Buds Not Bugs: Avoiding Pests in the Growroom

By Chris Bond
Published: September 30, 2022 | Last updated: September 30, 2022 08:32:39
Key Takeaways

Almost every cultivator must deal with pests in the grow area. The key to avoiding pest problems is preventing them from becoming an issue in the first place.

A diligent regimen of greenhouse sanitation and a combination of various controls will do wonders to keep insect pests off your cannabis plants. Healthy plants will either prevent the introduction and infestation of pest species or at least better prepared and able to suffer less damage when they (the pest species) do arrive.


Healthy plants that are building up proteins and performing critical botanical functions are less attractive to insect pests. Pests are more difficult to penetrate with their sucking or chewing mouth parts. Sick and stressed plants are more suitable hosts as they are weaker and less able to defend themselves.

The key then to keeping bugs (the bad kind) off your nugs is to make and keep your plants as healthy as possible. This is accomplished through the combination of cultural, mechanical (physical), biological, and chemical control options. It should be noted chemical options should be reserved as a last resort as using them can have a range of unwanted side effects, including the creation of a cycle of dependence on them, making their use more and more necessary and lessening their effects with each subsequent use if they are unchanged or if no variety of formulations is used.


Cultural Pest Controls for Cannabis

person wiping down greenhouse wallsCultural controls may be the easiest method to implement. These involve the way a grower gets things done. Keeping things extra clean in the growroom is the best place to start. This not only refers to the pots, tables or benches, all equipment, floors, walls, and ceiling, it also means keeping the growing area weed free. In between crops, it is always a good idea to use a cleanser approved for use in horticultural settings. These are usually an all-in-one fungicide, virucide, or bactericide formulation that can be mixed and sprayed onto everything to kill all of the pathogens that aren’t visible. These also have the benefit of killing most types of insect pests that may be lingering.

Weeding the pots that plants are in is a must, but so is pulling all the weeds that pop up in floor cracks or along the outside walls of a greenhouse or growing area. These weeds can play host to a wide range of pest species who can then simply wander over to your desirable plants. If used very carefully, herbicides can be used on the floor areas and the areas immediately outside of the growing area. Caution must be taken since any herbicide can cause serious damage or even kill your desirable plants. It is best to do this between crops to avoid the chance of herbicide drift getting onto your plants.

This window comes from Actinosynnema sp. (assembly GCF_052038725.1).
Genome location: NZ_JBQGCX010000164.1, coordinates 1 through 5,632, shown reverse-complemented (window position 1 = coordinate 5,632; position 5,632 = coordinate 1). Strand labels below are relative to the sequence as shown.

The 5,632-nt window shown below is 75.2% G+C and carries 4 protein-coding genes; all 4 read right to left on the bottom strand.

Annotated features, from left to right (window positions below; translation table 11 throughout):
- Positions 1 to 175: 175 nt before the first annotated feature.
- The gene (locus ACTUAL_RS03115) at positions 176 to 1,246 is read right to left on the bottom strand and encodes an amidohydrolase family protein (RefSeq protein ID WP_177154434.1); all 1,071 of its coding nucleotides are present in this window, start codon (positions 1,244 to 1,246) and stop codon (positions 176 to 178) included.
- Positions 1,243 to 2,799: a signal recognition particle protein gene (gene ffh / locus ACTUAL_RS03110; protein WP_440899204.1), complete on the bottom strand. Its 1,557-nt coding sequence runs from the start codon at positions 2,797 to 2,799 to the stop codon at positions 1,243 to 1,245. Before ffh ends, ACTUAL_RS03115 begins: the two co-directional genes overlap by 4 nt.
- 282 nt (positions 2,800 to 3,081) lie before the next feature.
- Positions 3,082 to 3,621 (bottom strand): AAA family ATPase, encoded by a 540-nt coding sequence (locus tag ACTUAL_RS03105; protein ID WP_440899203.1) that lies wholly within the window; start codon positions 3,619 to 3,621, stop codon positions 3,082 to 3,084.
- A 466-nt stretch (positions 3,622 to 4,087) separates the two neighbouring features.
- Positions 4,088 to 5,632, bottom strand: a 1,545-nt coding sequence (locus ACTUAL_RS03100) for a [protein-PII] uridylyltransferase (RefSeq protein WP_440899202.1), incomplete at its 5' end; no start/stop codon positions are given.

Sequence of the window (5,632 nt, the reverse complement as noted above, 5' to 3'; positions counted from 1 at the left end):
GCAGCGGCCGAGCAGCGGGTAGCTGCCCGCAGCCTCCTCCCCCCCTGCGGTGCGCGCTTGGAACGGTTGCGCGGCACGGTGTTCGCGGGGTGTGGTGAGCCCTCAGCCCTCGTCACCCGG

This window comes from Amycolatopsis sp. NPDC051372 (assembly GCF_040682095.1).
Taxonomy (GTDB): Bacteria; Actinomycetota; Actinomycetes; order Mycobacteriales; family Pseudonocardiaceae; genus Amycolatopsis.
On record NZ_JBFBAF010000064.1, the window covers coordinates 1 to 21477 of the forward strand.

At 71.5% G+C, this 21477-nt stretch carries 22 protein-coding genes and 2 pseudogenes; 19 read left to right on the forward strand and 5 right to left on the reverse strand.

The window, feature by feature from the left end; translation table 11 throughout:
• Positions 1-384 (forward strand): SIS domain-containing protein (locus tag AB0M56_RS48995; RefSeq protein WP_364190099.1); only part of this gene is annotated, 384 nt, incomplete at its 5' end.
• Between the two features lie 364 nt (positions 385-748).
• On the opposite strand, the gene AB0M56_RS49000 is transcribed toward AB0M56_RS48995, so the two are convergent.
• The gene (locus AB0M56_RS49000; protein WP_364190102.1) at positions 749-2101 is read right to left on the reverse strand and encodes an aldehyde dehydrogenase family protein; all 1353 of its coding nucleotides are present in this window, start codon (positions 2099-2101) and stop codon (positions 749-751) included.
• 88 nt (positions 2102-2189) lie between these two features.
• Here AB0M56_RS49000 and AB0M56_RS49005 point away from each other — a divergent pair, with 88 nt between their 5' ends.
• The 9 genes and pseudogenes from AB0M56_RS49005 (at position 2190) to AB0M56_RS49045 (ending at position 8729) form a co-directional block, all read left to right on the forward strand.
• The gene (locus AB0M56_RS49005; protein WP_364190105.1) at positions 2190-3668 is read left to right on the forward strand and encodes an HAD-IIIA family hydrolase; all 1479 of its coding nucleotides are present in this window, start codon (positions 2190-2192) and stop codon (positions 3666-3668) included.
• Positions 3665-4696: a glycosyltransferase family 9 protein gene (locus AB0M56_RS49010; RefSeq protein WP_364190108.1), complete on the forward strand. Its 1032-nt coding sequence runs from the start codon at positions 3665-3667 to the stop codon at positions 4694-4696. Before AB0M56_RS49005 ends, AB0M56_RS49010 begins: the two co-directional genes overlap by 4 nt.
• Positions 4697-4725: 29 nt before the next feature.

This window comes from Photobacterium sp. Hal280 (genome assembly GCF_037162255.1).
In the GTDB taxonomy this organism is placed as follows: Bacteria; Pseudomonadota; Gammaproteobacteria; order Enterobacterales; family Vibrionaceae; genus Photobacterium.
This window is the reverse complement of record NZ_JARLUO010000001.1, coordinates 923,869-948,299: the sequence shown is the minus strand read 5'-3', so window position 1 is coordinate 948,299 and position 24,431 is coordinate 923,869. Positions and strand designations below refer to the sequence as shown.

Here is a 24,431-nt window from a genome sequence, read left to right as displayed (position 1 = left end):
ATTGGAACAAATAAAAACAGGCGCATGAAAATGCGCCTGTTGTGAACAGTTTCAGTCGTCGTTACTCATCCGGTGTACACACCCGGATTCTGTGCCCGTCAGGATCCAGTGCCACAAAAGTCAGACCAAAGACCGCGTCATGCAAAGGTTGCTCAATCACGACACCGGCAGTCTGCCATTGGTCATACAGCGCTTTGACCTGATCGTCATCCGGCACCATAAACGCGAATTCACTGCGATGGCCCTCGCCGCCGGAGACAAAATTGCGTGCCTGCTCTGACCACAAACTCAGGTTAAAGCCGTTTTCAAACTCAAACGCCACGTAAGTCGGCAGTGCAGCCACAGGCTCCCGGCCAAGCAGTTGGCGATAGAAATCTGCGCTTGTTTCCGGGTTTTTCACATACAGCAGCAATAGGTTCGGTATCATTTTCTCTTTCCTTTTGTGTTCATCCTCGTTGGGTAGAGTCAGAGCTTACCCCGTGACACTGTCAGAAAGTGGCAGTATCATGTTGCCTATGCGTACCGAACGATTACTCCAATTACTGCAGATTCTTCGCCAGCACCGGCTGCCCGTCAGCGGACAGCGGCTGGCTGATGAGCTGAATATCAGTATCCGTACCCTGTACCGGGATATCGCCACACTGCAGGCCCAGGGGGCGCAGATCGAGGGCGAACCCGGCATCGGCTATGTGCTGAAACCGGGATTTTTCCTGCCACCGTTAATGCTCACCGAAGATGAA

Another way to reduce the chance of getting insects on your plants is to allow some fallow time in your grow area. With no food source present, any pest insects that may have entered will starve to death, or move on in search of food. Controlling the growing environment is critical to plant health but can also help keep insects away.


The appropriate amount of heat, humidity, light, water, air circulation, and nutrients will play a large part in plant health and by extension, the plants’ ability to ward off pests. The “appropriate” levels are dictated by crop type, time of year, goals of the grower, etc., so they will not be the same year-round. These variables must be calibrated to achieve optimal plant growth in order to be an effective deterrent from attracting pest species.

Mechanical Pest Controls for Cannabis

sticky traps in the container of a cannabis plantMechanical controls for keeping pests off your plants include those items that are meant to exclude them or trap them. Screens are often the first line of defense. They need to be in place anywhere there is a spot in the greenhouse that allows for ventilation or entry. This includes exhaust fans, roof and sidewall vents, and any doors where people come and go. After screens, the next line of defense are secondary exclusions.


Rooms within greenhouses are a great way to isolate sick plants or create microenvironments. They are, however, not very common in greenhouses and can be quite cost prohibitive to install. Row covers may be the next best thing. These are often employed in the field but can be used for indoor crops as well. These are lightweight opaque strips of fabric with varying lengths and widths. Row covers cover crops, but still allow most light and moisture to come through.

Traps are another effective mechanical control to keep pests at bay. Traps are often brightly colored sticky cards that insects fly into and get stuck. They don’t have to be brightly colored though. Some pests like thrips are attracted to blue traps, with the help of a pheromone. Traps should be placed near those same points of entry where the screens are and near the crops the pests are likely to bother. They should be placed at or just above the canopy. Be cautious about using traps with lures or attractants. In some cases, they can do more harm than good by bringing the very insects into the growing area they otherwise would not have found their way into.